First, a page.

12  A further source of long-standing friction concerns Gibraltar’s status as a free port, and, in modern times, its status outside the EC Customs area (see paras 27–31 below; Free Ports) which has facilitated the smuggling of duty-free goods out of the territory. Spain has often complained that the UK has given little assistance in interdicting the unlawful movement of goods across the Gibraltar frontier. Spanish attempts to prevent smuggling in the disputed waters of the Rock have led to confrontations with some frequency. Gibraltar’s role as an offshore business centre with more than thirty thousand companies registered in Gibraltar has also given rise to controversy. Offshore financial services account for a substantial part of Gibraltar’s economy, and online gambling accounts for more than 10% of the workforce. In December 2008 the European Court of First Instance held that Gibraltar’s corporate tax regime did not contravene EC law—a testament to the gradual strengthening of the territory’s regulatory framework (Joined Cases T–211/04 and T–215/04 Government of Gibraltar and United Kingdom v Commission). However, both Spain and the Commission of the European Communities appealed, and the case is currently pending before the European Court of Justice (‘ECJ’; Cases C–106/09 P and C–107/09 P [2009] OJ C141/22 and C141/23). Offshore finance generally has come under increased pressure in the wake of the global financial crisis which started in 2008. On 31 March 2009 the Agreement between the Government of the United States of America and the Government of Gibraltar for the Exchange of Information Relating to Taxes was signed, Gibraltar’s first agreement of this kind.

13  Between 1984 and the early 2000s, discussions over sovereignty took place in the framework of the Joint Communiqué Agreed by the Foreign Ministers of the United Kingdom and Spain of 1984 (‘Brussels Declaration’). Gibraltarian representatives participated in the Brussels process as part of the UK delegation until December 1987, but did not do so after that date. The aim of the Brussels process is to resolve all differences between the governments over Gibraltar, including sovereignty. Substantial progress was only possible once both governments wished to unblock the discussions by striving for a comprehensive and permanent settlement in the early 2000s, recognizing that a resolution of technical matters (see paras 32–33 below) was insufficient to resolve the dispute.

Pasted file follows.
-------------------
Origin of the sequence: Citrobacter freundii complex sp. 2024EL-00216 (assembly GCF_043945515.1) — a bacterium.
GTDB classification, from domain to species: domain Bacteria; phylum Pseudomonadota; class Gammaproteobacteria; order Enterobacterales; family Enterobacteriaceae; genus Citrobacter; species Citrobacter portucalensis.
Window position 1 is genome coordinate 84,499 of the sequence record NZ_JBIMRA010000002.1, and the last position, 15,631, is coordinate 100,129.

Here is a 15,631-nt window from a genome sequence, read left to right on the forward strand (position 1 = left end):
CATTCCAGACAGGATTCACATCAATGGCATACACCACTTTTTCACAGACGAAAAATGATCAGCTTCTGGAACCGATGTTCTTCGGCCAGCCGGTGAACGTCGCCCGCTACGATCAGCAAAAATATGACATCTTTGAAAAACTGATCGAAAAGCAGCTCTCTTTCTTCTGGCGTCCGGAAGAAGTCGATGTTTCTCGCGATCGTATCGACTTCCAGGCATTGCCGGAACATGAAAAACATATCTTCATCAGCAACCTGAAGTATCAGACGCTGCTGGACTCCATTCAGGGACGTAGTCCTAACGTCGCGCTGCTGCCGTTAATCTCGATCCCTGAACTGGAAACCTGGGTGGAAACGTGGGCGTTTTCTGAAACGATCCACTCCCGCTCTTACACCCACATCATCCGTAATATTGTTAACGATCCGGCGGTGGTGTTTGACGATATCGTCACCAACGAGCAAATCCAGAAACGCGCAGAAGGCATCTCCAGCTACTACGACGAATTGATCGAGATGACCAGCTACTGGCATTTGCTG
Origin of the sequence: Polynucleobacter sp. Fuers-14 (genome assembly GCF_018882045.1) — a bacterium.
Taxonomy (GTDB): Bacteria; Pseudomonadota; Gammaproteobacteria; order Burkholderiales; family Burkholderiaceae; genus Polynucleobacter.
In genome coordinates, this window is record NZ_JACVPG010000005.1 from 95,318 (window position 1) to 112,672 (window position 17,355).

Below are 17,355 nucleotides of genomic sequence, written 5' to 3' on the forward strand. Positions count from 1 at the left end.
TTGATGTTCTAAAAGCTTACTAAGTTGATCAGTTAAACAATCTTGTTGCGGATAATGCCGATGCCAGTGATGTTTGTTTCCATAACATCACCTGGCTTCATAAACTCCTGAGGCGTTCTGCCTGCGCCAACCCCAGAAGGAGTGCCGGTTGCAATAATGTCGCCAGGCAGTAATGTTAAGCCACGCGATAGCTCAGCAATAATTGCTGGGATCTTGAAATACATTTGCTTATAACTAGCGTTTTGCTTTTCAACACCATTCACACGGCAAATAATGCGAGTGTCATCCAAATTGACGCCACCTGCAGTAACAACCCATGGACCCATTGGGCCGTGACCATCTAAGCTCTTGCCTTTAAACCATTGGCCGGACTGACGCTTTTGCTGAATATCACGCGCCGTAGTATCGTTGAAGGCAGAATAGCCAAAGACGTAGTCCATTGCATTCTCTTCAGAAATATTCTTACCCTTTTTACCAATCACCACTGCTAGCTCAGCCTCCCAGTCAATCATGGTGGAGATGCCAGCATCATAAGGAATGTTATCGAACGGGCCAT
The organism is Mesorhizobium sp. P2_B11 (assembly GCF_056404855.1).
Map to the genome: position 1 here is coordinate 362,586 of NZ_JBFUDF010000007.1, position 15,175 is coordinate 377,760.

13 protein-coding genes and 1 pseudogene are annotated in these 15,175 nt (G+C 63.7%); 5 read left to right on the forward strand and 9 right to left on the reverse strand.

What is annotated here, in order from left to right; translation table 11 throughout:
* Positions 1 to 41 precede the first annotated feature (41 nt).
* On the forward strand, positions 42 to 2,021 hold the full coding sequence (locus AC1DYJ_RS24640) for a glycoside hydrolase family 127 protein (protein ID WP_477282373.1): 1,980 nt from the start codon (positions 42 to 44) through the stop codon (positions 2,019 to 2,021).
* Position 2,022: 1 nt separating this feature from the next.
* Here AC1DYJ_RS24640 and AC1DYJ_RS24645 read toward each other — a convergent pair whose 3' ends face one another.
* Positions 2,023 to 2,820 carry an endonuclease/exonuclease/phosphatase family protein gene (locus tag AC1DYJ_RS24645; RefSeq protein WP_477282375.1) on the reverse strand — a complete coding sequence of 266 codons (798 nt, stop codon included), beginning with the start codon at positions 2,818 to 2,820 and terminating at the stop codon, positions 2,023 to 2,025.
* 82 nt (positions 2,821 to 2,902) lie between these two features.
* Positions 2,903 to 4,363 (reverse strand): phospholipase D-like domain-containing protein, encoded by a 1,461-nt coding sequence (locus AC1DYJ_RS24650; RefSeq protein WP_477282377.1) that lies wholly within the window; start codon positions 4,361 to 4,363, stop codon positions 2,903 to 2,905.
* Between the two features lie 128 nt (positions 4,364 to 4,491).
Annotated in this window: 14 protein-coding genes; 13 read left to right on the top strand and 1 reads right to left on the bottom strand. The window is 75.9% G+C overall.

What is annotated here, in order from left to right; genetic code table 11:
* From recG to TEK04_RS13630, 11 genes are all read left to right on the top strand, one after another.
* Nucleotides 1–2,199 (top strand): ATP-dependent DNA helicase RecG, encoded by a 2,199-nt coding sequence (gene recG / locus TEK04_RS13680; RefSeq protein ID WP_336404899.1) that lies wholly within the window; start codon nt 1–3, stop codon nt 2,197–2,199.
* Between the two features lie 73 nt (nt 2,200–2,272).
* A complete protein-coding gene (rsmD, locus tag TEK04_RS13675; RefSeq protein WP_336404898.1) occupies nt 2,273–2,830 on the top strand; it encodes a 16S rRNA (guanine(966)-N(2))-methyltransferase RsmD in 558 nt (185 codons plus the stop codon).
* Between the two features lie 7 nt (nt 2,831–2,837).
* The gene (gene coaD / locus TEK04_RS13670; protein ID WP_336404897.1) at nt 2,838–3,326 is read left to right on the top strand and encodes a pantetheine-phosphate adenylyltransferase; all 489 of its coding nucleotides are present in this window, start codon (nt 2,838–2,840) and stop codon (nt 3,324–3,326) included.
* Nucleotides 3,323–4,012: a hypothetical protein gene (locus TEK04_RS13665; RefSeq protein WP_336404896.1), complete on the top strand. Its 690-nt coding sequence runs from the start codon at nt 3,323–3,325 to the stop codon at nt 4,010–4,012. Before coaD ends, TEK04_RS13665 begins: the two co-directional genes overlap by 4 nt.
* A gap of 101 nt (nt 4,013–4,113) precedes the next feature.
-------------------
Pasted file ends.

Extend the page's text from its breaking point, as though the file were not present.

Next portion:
14  In 2002 the UK and Spain agreed on a tentative plan for sharing sovereignty over Gibraltar. In exchange, Spain would guarantee enhanced local autonomy to Gibraltar, protect its local culture, and tax regime. Also under the plan, Gibraltarians would retain British nationality. By contrast, agreement on the shared use of Gibraltar’s naval base remained elusive. The UK had proposed to convert it into a NATO base under British sovereignty to which Spain would have access. The British government invited Gibraltarian representation in its bilateral talks with Spain under the formula ‘two flags, three voices’. However, the government of Gibraltar chose not to participate without a formal veto.

15  The Report of the British Foreign Secretary Jack Straw to Parliament ([12 July 2002] [2002] 408 House of Commons Parliamentary Debates 1166) stated that even though no final agreement had yet been reached, the government was in broad agreement with Spain on many of the principles that should underpin a lasting settlement. The Foreign Secretary also made clear that the UK would only ratify a treaty with the consent of Gibraltarians. Moreover, any agreement on shared sovereignty needed to be permanent and existing military arrangements needed to continue. In the House of Commons, opposition to the government’s tentative plan was strong. The concerns centred on Spain’s long-standing aspirations to regain full sovereignty, the alleged slippery slope from shared sovereignty to full Spanish sovereignty, and the alleged lack of respect for the wishes of Gibraltarians. In November 2002, by referendum, 98.5% of Gibraltarians rejected the plan to share sovereignty with Spain. It has since been shelved.